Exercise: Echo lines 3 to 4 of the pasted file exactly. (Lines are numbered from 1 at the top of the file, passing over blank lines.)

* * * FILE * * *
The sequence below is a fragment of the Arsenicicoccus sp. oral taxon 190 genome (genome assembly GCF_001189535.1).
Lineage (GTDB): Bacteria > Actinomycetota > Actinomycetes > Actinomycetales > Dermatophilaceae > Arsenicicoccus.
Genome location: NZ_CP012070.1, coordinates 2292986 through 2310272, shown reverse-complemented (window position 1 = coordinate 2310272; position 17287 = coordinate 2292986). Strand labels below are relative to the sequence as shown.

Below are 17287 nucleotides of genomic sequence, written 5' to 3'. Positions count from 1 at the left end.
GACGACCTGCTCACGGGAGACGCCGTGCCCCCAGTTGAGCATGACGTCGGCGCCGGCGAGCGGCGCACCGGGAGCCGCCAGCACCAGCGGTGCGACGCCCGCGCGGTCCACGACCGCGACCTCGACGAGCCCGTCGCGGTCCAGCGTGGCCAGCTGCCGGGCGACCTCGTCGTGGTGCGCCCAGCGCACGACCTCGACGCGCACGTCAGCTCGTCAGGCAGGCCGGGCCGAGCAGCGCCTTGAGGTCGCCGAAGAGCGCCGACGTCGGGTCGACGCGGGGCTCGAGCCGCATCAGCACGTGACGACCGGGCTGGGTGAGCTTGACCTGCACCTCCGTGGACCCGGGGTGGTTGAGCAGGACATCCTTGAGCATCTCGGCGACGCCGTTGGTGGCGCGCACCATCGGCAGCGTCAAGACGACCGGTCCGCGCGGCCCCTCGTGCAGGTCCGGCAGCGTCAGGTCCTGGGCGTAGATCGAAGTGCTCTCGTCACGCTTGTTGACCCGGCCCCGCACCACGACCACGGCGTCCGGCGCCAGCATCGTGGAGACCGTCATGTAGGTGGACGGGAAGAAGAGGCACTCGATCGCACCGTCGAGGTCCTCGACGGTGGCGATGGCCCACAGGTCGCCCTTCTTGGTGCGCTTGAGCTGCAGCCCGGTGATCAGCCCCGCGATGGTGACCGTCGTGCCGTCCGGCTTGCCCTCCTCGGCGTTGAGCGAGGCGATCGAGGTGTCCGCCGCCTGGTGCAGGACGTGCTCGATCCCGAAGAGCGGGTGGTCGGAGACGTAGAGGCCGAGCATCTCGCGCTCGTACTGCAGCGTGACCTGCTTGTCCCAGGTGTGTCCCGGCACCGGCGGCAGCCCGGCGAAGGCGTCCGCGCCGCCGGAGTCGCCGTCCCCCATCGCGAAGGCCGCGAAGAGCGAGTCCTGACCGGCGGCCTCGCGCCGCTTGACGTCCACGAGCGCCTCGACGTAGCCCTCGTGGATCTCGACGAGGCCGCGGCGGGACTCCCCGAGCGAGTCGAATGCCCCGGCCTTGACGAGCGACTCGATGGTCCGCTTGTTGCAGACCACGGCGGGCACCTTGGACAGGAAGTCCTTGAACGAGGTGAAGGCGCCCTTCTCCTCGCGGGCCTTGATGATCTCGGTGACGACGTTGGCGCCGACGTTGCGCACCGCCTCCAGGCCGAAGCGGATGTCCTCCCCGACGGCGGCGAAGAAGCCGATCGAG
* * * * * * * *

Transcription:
Genome location: NZ_CP012070.1, coordinates 2292986 through 2310272, shown reverse-complemented (window position 1 = coordinate 2310272; position 17287 = coordinate 2292986). Strand labels below are relative to the sequence as shown.

Below are 17287 nucleotides of genomic sequence, written 5' to 3'. Positions count from 1 at the left end.